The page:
Thursday, September 22, 2005

Hat in hand

Ok, so we've established that I've got some anger and other emotional issues to work through. But as most people going through difficult times figure out sooner or later, there are certain ways of coping which are healthier than others, for everyone involved. Part of how I am learning to deal with my emotions, my anger, sadness, and fear, is to do something proactive to address the situation.

To that end, my family and I are embarking on a new mission in our lives, to raise both awareness and funding for ALS and the organizations that fight to find a cure and support families like ours in dealing with the day to day effects of this horrendous disease. In fact, we set out on this mission the very day I was diagnosed. Like most of the world, we were largely oblivious to what it meant to have ALS, much less what it stood for. And, like many of those afflicted with illness, we've decided to dig in, learn more, and stand up to fight with those already in the battle.

I won't claim my motives are completely altruistic. I wasn't doing anything to help this cause before I was diagnosed. My family and I have an obvious self interest in getting the word out, in bringing together resources that may one day help me. But again, like many others, I've learned that just joining the fight for a cause that you believe in, regardless of whether you live or die, is perhaps the most important contribution you can make to the world. A treatment or cure may not come in time for me. But I intend to do my part to help move us forward, to the inevitable day when someone will walk into their doctor's office to find out they have ALS, and instead of being told to go home and die, they will hear "We can help you with that."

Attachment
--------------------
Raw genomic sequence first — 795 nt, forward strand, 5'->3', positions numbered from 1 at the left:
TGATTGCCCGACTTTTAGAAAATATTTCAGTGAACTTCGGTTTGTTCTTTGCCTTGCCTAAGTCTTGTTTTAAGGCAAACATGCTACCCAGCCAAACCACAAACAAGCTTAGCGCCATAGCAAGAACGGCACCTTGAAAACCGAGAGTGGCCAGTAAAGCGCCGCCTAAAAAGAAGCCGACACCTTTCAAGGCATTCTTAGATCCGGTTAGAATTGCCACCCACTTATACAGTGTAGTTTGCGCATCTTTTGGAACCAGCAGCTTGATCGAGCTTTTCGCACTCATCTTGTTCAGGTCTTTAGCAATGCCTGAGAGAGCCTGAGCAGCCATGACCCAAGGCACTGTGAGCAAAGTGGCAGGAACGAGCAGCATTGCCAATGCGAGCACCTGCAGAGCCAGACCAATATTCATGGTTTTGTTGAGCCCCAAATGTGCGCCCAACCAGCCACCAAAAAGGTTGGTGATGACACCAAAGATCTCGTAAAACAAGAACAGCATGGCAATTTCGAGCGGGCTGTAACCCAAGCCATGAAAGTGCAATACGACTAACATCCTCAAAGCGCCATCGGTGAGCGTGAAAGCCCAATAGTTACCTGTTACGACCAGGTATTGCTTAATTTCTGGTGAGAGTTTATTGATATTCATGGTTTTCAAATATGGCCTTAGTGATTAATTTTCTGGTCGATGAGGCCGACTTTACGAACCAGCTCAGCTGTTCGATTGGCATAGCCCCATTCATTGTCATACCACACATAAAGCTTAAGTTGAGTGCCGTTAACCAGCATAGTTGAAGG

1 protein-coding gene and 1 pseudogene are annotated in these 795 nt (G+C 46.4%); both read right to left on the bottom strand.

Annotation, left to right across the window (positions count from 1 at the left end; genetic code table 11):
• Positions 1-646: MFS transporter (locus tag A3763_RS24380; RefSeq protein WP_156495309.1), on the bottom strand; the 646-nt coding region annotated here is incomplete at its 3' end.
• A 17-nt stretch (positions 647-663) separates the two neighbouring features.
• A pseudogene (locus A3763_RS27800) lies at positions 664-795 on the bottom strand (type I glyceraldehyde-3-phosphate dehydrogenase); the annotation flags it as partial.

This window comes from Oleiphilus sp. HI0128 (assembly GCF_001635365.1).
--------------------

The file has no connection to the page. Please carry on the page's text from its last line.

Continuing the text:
It is estimated that more than 250,000 people alive today will one day die from ALS.

Perhaps it's not such an 'orphan disease' after all. But as long as it is in the eyes of the government, it will take the good will of a network of families and friends to make progress. As my friend Jamie at the ALS Therapy Development Foundation commented, we could probably cure this disease with the yearly marketing budget for Viagra. But in our free market, consumer-driven economy, it's a monumental uphill struggle to gather that kind of funding, especially when it won't immediately make somebody happy or fill their cup. As I've said before, in today's world, money is life.

And that's unfortunate for me. As a stereotypical Scandinavian, I'm typically loathe to ask people for help, much less money. In fact, you could say I hate asking for money. I used to do the MS 150 bike tour with my own money sometimes, because I didn't want to bother other people with 'my cause'. But I'm desperate. All families coping with ALS are. It has become our cause. And we need help.

So I'm learning how to swallow my pride and put myself out there, to ask not only for money but for support, in any form possible. Awareness will mean that one day a person can say "I have ALS" and the listener will not have a blank stare on their face. They will know what it means, and the mountain that person and their family must climb. That kind of awareness will lead to money, where eventually enough people will decide this is a disease worth our hard earned money to cure, and we will reach the peak.

As with any mission, you need to get specific to make anything happen. "First things first" as they say. My mom's company Techware is organizing a golf tournament this weekend to raise money for ALS TDF. We're participating in a walk to benefit the ALS Association. I'm going to give a little speech for a Muscular Dystrophy Association fundraiser in Brainerd. All 3 of these organizations are fighting to help me and my family, and we seek to help them in return. As always, you can keep track of our efforts on our website (www.stafnes.com/als).

I stand before you hat in hand. Not looking for a handout like a beggar on the street, but rather with my head bowed, humbly, asking you to join my family and all of the other families engaged in this fight. One day there will be a party, to celebrate our victory over ALS, and to remember those that have gone before to pave the way. You will be invited to this party. But until then, please know that you will have a most profound love and gratitude from me and my family.

1 comment:

marty woywod said...

hi scott,
my name is marty, my wife talk to
you at the als 101 in chicago nov.
2004.scott, you and me have alot
in common.we have als,new baby girls and the determination to help
beat als, not just for us ,but for our kids generation. keep up the
fight and most important keep up
your spirits.